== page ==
Friday, December 14, 2012

Zeitgeist 2012: What piqued your curiosity this year?

Zeitgeist 2012: What piqued your curiosity this year?: As 2012 comes to a close, it's time for our 12th annual Year-End Zeitgeist—an in-depth look at the "spirit of the times" as seen through the billions of searches on Google over the past year.

On our 2012 Zeitgeist website, you can explore the most popular and hottest trending search terms from around the world. This year’s site is our most global to date, with a total of 838 lists from 55 countries. We’ve also added a number of new features, including an interactive map that shows where and when some of the hottest terms spiked around the world, and a Google Zeitgeist Android app coming out later today (with an iOS version coming soon too).

For a round-the-globe tour through 2012, take a look at our video:

So what kinds of things were top of mind this year? While there are perennial themes—“what is love?” topped the list in 10 countries—it’s the unusual and surprising that caught our attention in 2012.

Global superstar Whitney Houston topped many countries’ lists as well as three of our overall trending lists—her unexpected death surprising fans around the world. From Korea, YouTube sensation PSY’s “Gangnam Style” signature dance took the world by storm, landing him the #1 spot in many countries and making his song the second most trending query of 2012. (PSY’s video became the #1 most watched in YouTube history—stay tuned for YouTube’s Rewind for more.)

Then there was the superhuman. Austrian skydiver Felix Baumgartner’s epic free fall jump made him the #6 globally trending person of the year, while the 2012 Olympics and its various athletes made it into almost every country’s top trends. And NBA player Jeremy Lin also rose on the charts this year, making him the #1 trending athlete globally.

People researched a breadth of other topics, too. Web users took a serious interest in threats to the open Internet, with proposals like SOPA and ACTA both finding their way to the top of many countries’ lists. The U.S. elections brought attention to the candidates and issues, not least the presidential campaigns’ most notorious political gaffes. And while it might not be surprising to see that tragic natural disasters like Hurricane Sandy ranked highly (#3 on the global trending list), it is reassuring to find searches like [donate to Sandy] spiking as well.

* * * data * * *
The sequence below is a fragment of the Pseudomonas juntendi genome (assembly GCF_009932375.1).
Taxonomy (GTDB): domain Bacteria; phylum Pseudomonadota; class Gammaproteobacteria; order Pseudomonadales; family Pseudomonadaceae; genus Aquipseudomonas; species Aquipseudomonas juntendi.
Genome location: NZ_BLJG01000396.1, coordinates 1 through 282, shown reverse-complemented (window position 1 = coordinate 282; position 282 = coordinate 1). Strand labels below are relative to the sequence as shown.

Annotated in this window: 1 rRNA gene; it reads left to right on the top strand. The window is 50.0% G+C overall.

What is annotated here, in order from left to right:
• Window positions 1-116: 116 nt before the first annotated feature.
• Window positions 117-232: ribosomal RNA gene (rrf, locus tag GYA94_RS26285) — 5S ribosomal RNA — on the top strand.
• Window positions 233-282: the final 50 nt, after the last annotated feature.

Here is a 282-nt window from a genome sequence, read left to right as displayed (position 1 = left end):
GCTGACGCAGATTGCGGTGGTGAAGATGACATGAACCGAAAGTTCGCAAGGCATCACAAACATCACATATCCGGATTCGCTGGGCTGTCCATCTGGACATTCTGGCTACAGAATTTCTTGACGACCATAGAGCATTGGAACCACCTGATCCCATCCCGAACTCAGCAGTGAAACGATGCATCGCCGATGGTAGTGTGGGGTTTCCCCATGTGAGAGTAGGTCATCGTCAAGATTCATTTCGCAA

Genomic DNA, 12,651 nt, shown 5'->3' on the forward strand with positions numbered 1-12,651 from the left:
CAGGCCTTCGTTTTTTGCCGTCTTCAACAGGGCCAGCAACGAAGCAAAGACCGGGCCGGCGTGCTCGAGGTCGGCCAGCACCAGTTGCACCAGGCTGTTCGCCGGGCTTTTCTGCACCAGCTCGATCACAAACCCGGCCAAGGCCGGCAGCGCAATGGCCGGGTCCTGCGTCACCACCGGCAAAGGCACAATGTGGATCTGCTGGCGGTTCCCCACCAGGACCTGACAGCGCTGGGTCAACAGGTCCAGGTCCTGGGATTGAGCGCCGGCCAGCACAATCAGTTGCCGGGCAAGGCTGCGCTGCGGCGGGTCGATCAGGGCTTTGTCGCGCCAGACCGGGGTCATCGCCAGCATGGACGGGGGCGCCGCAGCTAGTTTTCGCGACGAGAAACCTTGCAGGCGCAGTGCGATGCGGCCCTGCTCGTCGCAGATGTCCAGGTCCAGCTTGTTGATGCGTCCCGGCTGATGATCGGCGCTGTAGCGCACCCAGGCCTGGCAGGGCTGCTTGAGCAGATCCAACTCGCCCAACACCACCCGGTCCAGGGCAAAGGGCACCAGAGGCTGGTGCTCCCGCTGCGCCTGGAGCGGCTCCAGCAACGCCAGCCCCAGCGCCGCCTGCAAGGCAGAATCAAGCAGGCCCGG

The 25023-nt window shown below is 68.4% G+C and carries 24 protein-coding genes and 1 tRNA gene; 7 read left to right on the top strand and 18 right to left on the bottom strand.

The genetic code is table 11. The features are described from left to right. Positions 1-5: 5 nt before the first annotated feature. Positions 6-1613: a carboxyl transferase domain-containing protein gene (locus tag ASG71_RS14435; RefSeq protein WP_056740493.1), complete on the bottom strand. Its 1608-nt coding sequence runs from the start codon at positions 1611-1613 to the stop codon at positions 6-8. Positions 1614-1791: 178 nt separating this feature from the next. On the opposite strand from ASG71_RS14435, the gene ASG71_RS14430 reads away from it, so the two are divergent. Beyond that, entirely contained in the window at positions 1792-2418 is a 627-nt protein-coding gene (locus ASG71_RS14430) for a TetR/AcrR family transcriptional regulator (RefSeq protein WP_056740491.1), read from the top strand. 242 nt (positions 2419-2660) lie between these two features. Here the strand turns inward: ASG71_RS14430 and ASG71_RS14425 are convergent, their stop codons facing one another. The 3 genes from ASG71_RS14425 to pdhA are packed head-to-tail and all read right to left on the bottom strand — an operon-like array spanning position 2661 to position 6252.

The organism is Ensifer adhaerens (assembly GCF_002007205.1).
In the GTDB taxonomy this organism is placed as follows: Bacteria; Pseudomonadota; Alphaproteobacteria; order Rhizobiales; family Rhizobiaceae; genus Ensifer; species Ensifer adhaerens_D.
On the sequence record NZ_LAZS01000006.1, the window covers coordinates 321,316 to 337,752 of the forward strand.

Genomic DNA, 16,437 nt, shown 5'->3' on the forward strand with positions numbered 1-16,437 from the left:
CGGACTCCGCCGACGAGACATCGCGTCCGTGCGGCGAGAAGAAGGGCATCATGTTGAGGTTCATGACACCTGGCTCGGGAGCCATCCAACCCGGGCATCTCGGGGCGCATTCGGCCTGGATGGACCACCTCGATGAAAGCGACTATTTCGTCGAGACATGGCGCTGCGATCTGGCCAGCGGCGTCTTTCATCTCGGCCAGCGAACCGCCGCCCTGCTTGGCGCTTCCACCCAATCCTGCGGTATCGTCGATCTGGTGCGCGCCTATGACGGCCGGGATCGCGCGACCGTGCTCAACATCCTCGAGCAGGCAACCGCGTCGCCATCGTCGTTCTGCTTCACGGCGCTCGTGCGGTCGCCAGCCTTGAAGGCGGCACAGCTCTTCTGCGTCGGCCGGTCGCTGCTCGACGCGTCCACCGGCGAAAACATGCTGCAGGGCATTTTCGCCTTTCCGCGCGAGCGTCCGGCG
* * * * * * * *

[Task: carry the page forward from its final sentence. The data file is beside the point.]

We hope you enjoy exploring what people around the world were searching for in 2012. It’s quite a snapshot of what makes us human: a blend of guilty pleasures and higher pursuits.

Posted by Amit Singhal, SVP & Google Fellow

Unleashing creativity in Google’s CSI:Lab

Unleashing creativity in Google’s CSI:Lab: This is the first in a series of posts profiling Googlers who facilitate classes as part of our “Googlers-to-Googlers” program (known internally as “g2g”). The g2g community consists of a group of Googlers who are passionate about teaching, sharing and learning from one another. Regardless of role, level or location, g2g's community-based approach makes it possible for all Googlers to take advantage of a variety of learning opportunities. Our philosophy is: the best teacher you've ever had could be the one in the cube next to you. - Ed

For most people, the term “CSI” evokes images of crime scene investigators solving murder mysteries, like on the popular TV series. But I hadn’t heard of the TV show when I created the CSI:Lab at Google. This program on Creative Skills for Innovation is taught through our “Googlers-to-Googlers” (g2g) program—where Googlers teach other Googlers about topics that interest them. We don’t lift fingerprints or take down criminals, but like the show, CSI:Lab is all about reaching an end goal through brainstorming, getting your hands dirty and an “ensemble” performance.

Here I am welcoming a CSI:Lab

Over the course of my travels a few years ago, I had the opportunity to observe a variety of diverse places and cultures, from Shanghai to Capetown. Experiencing dissimilar cultures allowed me to see how people from different walks of life innovate to survive and thrive, and deepened my interest in the topic of innovation. One of the reasons I was drawn to Google was its unique innovation culture. Soon after arriving here in February 2010, I began to delineate what was tangible about that aspect of the Google culture and was determined to figure out how I could immerse both myself and others in it more. This led me to think about how I could use the knowledge I gathered on innovation from my travels to teach those with different occupations and mindsets—from a salesperson to a project manager to an engineer—to think more about how to be innovative and to ignite change in a company.

In my 20 percent time, I decided to develop a class with a “lab” component to show Googlers how to “experience innovation.” I wanted to get a diverse group of people together in one room to solve challenging problems by learning from each other’s experiences, and by developing their own inner strengths. The goal was to enable Googlers to experience an approach to innovation where one learns by doing, rather than by listening.